Five Things Your Cover Letter Shouldn’t Be Without

Your cover letter and resume are a lot like a hot dog and a bun. Sure, they can function adequately without each other, but together they are an amazingly effective duo that complement each other perfectly. Your cover letter is the bun, the first thing your prospective employer sees that entices the reader to look inside at all of the juicy contents. With this in mind, here are five components that will turn your cover letter into the first step toward the job of your dreams:

1. Address it to a person. In the age of LinkedIn and Facebook connectivity, “To Whom It May Concern” just doesn’t cut it anymore. Use the Internet or make a few phone calls to find out the name of the human resources person responsible for hiring and address your letter accordingly. Doing so shows the recruiter that you cared enough to dig a little.

2. The introduction. Contrary to popular belief, this isn’t just the place where you say “I heard about your IT vacancy in my local newspaper and am writing to apply for the position.” Instead, your job here is to sell yourself. As quickly as possible, convey how you—and your skills and experience—will help them get what they need and want.

3. Back up your claims with solid proof. You just talked about your abilities; now, as concisely as possible, elaborate on the types of work you have done that match what the company is seeking in an employee. This can relate to your resume but should not repeat it verbatim.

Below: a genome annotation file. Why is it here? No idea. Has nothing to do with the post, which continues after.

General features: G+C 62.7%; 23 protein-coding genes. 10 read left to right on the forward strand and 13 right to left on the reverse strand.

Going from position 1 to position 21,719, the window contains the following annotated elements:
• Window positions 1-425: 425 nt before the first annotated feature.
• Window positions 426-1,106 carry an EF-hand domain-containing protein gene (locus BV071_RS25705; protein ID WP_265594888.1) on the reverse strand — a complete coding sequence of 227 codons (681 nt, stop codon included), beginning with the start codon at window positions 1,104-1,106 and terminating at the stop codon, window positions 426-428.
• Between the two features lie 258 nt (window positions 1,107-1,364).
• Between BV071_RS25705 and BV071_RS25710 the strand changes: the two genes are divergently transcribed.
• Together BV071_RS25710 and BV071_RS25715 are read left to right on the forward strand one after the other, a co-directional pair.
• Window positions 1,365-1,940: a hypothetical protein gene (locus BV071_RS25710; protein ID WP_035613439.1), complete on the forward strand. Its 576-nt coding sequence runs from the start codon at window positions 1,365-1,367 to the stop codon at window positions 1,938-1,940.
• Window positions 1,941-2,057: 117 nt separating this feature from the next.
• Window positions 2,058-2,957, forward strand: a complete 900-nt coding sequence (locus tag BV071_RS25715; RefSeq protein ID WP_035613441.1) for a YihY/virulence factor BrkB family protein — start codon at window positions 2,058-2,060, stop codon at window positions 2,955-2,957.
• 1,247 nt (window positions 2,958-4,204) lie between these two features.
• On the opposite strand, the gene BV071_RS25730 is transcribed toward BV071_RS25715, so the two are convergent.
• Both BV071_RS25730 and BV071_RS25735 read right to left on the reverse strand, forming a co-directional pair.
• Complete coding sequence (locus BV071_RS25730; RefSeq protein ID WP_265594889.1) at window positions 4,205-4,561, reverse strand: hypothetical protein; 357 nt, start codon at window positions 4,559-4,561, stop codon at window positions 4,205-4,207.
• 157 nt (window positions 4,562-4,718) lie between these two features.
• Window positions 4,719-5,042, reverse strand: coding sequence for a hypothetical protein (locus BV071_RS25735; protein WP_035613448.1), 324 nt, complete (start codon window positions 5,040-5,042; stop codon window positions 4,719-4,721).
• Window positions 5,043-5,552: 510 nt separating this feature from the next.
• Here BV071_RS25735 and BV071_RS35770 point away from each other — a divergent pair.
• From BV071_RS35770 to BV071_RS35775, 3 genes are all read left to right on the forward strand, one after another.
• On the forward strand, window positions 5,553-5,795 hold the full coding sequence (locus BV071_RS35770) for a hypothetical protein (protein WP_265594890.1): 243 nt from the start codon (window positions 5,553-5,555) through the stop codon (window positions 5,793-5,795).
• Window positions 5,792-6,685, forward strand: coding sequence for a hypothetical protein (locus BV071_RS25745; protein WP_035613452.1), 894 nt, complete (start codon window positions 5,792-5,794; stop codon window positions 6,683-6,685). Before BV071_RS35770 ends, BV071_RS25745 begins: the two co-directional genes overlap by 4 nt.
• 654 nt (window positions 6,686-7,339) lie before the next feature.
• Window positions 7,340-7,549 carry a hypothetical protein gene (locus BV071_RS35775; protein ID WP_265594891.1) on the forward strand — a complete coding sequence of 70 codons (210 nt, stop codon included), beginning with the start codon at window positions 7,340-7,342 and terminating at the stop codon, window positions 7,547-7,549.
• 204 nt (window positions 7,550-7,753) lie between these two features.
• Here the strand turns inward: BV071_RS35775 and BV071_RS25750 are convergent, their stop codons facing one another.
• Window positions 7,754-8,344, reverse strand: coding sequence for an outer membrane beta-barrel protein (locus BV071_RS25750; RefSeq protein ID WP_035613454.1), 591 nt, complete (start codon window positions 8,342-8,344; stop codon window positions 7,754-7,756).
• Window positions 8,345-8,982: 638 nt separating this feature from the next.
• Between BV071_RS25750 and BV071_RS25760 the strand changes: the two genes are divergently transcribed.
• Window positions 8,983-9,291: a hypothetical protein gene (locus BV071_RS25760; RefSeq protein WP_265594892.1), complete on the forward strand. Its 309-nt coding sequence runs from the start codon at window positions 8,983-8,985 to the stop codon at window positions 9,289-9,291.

4. Demonstrate knowledge of your prospective employer. This goes beyond what you might have read on their home page. Dig deep; find out the company’s mission and objectives, their attitude toward competitors and how they have overcome challenges. Then find ways to insert yourself into the picture. Help the recruiter see your role in the company’s future growth and success.

5. Close quickly. Summarize your skills and why your abilities play into the company’s current needs. Then request that they follow up with you at their convenience.

Your cover letter might be only four or five paragraphs long, but every word counts. Best of all, once you have one or two of these that you like, they are relatively easy to customize when a new job opportunity arises. Take the time to craft a cover letter that works for you and you’ll soon be screaming, “hot dog!” when you get the job of your dreams.

Resume.com